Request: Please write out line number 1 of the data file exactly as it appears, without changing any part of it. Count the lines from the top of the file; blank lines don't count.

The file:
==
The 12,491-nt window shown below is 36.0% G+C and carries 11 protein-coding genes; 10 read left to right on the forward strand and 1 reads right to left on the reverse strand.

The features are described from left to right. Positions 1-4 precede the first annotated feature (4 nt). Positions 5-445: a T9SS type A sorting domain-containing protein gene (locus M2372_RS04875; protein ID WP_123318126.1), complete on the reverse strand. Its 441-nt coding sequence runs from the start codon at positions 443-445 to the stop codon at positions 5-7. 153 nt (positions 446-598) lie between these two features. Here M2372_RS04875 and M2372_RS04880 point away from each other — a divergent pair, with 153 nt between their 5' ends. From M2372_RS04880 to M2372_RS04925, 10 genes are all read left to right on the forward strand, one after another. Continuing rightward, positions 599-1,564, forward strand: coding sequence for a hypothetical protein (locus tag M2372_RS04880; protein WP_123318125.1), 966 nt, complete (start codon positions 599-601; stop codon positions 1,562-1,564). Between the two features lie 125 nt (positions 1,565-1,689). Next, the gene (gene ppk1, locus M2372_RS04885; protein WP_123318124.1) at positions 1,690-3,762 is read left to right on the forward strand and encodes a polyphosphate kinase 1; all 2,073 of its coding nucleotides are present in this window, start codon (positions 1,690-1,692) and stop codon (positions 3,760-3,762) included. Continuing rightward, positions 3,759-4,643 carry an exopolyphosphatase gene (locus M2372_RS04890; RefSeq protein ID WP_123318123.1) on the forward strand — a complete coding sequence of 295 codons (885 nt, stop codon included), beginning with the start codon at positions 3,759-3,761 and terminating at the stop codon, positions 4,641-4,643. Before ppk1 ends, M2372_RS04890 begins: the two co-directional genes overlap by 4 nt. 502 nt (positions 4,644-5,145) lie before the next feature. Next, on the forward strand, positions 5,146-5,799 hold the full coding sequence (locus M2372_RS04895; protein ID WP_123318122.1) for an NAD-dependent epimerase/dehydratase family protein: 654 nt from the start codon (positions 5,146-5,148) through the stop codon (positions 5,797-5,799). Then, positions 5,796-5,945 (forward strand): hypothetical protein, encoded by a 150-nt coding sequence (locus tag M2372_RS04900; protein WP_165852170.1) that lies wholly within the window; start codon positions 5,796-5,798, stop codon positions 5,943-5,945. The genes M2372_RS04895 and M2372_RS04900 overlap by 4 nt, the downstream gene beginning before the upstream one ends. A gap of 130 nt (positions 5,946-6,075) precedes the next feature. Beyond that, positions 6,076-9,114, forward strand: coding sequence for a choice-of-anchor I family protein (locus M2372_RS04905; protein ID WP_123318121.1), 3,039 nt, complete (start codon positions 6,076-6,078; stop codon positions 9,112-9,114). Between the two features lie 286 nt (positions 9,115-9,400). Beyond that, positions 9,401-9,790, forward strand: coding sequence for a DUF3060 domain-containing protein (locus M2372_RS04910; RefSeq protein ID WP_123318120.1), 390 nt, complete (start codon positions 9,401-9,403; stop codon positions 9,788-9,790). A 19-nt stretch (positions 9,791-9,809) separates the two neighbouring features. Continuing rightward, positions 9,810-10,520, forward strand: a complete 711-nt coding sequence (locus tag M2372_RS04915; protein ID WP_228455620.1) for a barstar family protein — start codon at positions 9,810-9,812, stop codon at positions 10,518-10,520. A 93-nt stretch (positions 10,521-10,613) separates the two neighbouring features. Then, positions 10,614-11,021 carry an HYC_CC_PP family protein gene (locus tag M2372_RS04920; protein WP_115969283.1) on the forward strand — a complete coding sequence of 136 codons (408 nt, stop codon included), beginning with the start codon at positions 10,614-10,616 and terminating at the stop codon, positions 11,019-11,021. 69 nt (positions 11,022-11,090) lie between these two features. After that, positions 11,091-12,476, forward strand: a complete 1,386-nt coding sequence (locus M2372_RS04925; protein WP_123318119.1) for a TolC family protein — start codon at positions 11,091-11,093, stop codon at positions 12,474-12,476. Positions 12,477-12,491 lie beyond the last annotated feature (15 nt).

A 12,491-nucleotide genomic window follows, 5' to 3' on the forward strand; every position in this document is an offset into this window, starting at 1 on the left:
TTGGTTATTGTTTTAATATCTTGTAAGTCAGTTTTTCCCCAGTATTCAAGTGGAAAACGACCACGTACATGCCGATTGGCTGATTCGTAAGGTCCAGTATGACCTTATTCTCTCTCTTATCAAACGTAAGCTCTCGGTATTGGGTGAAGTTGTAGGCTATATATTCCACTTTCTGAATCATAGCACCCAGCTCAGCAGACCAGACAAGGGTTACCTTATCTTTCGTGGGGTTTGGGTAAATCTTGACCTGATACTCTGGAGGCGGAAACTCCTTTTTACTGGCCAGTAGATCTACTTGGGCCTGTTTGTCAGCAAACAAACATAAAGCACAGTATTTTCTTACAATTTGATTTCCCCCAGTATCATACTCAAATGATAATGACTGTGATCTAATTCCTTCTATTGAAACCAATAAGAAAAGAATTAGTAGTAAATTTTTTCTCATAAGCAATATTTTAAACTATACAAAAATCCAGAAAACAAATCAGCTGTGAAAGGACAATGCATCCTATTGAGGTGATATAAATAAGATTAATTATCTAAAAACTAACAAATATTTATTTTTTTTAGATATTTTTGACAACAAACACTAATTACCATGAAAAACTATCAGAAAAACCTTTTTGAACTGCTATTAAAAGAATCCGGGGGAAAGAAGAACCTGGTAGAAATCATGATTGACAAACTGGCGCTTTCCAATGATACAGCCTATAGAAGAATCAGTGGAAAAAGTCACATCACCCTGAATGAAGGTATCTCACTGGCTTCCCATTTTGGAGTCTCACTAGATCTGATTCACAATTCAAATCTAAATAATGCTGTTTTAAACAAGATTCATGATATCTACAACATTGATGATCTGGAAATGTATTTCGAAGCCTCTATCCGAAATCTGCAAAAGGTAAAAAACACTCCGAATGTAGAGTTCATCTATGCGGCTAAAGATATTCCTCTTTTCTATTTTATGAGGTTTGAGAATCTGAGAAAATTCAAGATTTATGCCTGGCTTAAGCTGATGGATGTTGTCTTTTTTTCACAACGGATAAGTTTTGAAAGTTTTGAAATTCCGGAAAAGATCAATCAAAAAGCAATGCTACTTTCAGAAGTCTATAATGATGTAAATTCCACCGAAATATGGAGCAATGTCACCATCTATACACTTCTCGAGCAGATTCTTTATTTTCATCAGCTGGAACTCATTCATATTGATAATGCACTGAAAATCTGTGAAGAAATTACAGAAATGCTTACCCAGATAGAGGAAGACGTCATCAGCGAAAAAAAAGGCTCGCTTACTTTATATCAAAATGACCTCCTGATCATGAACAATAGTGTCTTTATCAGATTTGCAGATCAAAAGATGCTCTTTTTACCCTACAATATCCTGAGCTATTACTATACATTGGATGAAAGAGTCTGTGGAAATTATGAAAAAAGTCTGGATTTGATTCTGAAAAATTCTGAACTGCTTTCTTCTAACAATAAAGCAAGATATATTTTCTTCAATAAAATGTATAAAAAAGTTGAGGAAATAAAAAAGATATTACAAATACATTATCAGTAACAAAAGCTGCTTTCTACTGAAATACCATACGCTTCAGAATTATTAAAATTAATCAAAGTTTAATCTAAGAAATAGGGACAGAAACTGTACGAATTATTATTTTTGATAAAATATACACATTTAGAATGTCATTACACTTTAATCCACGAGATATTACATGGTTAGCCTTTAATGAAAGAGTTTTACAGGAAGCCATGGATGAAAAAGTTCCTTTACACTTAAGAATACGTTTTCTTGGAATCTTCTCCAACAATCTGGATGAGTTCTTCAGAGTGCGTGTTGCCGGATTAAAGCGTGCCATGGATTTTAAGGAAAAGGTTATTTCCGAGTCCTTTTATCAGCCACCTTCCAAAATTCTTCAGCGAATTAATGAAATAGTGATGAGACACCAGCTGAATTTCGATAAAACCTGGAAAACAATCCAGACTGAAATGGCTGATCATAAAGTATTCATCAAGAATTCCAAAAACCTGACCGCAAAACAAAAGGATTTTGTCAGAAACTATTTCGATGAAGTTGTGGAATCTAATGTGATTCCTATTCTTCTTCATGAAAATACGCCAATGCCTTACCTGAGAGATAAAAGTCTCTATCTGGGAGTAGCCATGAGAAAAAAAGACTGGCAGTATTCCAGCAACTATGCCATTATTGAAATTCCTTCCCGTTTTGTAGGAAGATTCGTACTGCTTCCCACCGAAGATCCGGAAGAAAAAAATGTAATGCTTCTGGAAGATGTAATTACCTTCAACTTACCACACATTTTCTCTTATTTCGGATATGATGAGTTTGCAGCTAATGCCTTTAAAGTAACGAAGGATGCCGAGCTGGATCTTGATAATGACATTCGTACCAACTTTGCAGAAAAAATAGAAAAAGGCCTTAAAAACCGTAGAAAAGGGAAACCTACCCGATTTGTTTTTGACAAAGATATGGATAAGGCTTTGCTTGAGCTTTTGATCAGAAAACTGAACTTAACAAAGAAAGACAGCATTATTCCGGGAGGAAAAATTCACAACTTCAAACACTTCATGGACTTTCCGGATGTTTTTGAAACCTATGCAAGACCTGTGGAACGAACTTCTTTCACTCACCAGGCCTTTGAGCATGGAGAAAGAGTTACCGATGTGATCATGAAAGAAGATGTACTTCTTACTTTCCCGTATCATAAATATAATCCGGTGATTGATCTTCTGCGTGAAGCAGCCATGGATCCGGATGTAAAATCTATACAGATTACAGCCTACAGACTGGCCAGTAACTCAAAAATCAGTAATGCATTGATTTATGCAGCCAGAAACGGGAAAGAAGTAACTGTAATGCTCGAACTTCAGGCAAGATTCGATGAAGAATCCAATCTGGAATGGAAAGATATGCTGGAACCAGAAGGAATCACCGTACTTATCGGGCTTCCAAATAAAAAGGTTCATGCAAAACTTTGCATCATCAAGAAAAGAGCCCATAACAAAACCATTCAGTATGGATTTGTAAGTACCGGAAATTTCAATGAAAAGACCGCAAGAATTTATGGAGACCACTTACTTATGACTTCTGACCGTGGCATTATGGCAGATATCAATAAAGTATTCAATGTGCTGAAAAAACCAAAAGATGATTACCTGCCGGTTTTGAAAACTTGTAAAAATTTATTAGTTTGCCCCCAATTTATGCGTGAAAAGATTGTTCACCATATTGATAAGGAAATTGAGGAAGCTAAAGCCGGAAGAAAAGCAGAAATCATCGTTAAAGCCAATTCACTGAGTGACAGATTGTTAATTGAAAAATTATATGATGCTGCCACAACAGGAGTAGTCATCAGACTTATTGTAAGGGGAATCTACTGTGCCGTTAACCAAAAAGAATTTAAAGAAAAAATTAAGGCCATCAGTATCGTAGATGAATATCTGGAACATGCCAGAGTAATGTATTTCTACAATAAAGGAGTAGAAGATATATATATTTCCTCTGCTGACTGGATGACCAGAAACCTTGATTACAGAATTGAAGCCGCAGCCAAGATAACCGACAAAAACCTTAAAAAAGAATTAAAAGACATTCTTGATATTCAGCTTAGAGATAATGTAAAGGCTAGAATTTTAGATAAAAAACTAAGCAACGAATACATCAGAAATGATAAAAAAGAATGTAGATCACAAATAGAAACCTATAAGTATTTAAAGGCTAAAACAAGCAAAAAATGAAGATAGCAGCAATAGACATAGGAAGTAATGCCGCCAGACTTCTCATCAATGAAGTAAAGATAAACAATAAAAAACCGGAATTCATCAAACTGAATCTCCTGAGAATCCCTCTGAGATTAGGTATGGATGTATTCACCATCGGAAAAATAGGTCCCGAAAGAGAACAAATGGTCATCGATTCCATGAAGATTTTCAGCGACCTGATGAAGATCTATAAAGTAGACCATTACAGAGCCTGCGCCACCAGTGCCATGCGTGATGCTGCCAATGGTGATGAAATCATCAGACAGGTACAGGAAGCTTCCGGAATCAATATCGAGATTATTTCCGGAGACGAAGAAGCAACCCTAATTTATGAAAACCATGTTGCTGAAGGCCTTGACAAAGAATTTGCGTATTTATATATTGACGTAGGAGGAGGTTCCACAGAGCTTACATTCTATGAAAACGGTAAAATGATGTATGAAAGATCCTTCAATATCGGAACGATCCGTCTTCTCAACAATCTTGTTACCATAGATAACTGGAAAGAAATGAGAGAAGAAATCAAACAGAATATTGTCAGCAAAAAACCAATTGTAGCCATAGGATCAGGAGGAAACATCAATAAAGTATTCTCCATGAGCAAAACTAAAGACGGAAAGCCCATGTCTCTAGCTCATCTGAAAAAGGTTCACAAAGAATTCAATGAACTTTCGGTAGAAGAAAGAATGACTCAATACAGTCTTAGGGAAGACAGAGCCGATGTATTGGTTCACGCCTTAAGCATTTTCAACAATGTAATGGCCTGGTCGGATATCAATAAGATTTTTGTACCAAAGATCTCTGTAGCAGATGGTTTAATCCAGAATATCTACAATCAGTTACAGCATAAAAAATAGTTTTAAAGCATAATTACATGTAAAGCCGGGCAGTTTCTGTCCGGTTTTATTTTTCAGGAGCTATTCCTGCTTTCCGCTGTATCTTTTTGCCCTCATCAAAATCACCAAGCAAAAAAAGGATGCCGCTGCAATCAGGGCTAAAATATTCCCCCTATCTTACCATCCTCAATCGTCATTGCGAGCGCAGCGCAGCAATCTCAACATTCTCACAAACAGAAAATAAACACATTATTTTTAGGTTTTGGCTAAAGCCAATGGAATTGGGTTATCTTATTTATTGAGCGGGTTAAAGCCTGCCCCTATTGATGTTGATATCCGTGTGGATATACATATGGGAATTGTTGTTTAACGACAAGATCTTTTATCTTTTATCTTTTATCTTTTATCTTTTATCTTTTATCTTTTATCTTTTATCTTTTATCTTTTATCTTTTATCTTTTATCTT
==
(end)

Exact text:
The 12,491-nt window shown below is 36.0% G+C and carries 11 protein-coding genes; 10 read left to right on the forward strand and 1 reads right to left on the reverse strand.